EU Plastic Tax approved by European Council: A Danger for the EU Single Market & Recovery
EuPC Press Release
With its latest agreement on the new Multiannual Financial Framework (MFF) and coronavirus recovery fund, the European Council has also approved the implementation of the so-called plastic tax as of the 1st of January 2021. The plan foresees a €0.80/kg levy on non-recycled plastic packaging waste to be paid by member states into the EU budget.
While the tax has been presented by the European Commission as “contribution to the EU budget designed to incentivise member states to increase recycling from plastic waste”, the European plastics industry is warning that it might have the opposite effect. Further fiscal measures are not the most efficient tool to drive innovation and investments that are needed to meet the intended policy objectives of the Green Deal.
“As the revenues of the EU plastic tax are not earmarked to be invested into the waste and recycling infrastructure, it will not increase the recycling of plastic waste in Europe,” Said EuPC Managing Director Alexandre Dangis. ”Instead, it will further increase the cost of plastic recycling and encourage the shift to other packaging materials with a bigger environmental impact. To truly increase recycling rates across Europe and protect the environment, taxation of the landfilling of plastic packaging waste would be more efficient.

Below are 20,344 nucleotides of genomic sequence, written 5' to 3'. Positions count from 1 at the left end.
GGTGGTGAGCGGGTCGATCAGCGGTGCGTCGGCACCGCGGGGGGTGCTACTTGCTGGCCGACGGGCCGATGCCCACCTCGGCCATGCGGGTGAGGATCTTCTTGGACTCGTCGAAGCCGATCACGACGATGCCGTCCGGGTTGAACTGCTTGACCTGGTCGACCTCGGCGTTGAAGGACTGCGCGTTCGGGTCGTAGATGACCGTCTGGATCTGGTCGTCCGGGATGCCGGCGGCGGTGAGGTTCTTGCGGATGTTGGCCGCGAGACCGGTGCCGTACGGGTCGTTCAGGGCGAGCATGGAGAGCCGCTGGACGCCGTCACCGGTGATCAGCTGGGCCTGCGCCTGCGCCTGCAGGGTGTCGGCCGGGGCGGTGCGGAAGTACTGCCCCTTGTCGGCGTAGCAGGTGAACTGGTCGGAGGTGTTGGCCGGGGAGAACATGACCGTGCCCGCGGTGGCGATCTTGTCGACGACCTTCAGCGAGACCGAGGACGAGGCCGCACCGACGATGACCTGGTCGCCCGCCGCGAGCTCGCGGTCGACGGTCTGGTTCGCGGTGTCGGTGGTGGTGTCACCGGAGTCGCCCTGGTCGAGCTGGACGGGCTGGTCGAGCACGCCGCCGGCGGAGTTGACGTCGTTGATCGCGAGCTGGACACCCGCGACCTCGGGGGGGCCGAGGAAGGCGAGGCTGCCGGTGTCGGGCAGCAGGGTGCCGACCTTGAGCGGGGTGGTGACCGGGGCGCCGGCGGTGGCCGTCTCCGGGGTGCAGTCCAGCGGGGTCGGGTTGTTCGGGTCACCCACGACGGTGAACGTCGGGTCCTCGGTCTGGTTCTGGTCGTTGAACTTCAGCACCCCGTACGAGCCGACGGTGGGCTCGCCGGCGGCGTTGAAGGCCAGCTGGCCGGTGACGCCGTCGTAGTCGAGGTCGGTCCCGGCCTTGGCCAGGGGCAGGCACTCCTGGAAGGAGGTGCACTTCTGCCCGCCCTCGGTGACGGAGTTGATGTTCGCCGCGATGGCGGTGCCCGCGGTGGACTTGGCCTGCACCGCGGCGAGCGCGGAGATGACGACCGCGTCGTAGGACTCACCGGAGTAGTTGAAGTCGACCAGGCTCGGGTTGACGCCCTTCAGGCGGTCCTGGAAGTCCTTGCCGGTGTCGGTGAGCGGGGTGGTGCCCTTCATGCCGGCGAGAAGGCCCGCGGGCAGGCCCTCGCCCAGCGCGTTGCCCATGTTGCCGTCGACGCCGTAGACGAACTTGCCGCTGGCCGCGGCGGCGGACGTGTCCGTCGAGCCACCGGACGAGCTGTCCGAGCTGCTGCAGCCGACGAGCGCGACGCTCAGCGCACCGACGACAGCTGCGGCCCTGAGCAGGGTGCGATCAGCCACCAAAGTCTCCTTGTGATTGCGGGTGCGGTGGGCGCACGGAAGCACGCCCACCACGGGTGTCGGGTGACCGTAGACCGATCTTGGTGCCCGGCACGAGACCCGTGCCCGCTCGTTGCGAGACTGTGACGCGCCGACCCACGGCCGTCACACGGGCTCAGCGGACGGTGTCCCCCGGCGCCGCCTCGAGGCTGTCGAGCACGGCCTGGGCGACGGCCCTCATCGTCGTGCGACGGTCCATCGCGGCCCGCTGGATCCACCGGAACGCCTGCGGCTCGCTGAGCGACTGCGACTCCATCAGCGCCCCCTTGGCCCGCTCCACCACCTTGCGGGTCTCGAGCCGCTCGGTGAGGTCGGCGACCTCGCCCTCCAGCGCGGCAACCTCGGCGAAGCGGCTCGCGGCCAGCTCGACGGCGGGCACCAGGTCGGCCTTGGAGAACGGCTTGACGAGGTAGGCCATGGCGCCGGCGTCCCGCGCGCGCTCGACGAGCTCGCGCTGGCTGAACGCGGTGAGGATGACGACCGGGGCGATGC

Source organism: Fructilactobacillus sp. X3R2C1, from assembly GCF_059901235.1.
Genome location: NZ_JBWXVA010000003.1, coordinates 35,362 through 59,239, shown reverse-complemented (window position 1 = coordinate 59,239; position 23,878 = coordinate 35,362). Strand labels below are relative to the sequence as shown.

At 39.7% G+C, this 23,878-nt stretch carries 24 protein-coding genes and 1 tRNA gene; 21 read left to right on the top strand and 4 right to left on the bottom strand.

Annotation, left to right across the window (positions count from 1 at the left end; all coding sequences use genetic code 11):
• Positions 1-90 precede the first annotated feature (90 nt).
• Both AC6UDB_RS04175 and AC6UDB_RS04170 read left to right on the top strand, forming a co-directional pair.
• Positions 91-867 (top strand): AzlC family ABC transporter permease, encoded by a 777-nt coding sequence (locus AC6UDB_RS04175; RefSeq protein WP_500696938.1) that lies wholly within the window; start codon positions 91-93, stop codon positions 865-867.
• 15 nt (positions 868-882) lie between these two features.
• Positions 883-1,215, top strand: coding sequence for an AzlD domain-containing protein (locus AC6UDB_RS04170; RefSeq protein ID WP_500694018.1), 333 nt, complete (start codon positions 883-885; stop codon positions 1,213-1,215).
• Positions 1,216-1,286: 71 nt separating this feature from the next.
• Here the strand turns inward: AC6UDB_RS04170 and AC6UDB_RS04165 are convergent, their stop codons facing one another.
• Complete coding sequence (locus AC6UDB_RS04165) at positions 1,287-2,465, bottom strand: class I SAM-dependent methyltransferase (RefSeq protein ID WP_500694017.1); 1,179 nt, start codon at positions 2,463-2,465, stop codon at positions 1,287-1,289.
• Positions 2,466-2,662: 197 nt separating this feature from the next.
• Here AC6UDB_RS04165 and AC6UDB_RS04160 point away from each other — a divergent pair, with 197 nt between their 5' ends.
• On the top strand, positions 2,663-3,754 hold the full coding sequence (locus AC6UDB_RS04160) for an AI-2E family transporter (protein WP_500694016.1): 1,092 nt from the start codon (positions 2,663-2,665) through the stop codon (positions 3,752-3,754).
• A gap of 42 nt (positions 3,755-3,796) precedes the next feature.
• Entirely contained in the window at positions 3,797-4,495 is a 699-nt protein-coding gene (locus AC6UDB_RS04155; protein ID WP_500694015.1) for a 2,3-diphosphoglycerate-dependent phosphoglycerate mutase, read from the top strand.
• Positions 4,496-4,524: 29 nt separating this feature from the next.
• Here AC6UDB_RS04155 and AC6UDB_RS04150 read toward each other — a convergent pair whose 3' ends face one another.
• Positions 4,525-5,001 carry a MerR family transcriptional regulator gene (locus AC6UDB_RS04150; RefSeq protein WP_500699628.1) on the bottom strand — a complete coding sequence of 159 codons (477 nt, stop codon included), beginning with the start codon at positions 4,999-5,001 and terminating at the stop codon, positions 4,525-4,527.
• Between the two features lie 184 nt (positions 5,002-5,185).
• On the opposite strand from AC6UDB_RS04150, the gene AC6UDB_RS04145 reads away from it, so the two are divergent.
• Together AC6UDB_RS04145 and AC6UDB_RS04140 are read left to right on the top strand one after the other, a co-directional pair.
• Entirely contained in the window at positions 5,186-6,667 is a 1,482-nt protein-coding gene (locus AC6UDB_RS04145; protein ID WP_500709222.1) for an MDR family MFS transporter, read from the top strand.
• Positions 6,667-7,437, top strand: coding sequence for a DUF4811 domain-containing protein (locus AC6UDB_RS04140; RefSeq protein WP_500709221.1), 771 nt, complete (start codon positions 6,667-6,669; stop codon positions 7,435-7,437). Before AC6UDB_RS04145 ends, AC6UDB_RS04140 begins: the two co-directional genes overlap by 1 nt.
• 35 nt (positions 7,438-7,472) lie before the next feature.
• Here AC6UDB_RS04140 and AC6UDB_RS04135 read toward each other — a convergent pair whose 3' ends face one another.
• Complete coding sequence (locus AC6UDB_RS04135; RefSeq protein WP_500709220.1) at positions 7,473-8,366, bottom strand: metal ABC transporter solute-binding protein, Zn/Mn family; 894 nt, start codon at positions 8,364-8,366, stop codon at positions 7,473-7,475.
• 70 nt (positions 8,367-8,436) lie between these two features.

Improving the recycling of plastics packaging requires considerable investment by the entire plastics value chain in innovation, new machinery, and the ecological design of plastic packaging. With expected revenues of around €6-8 billion per year flowing into the general budget of the EU, this money would not be available anymore to be invested in the transition towards a circular economy.
As a next step, further details on the tax will have to be worked out in a specific law and approved by the European Parliament and Council of the EU. While much of the details remain obscure up to now, it is already clear that the member states will have large freedom in the implementation of the measures to collect the funds to be transferred to the EU. The implementation and complexity of different schemes from country to country will lead to a host of heterogeneous measures destroying the single market.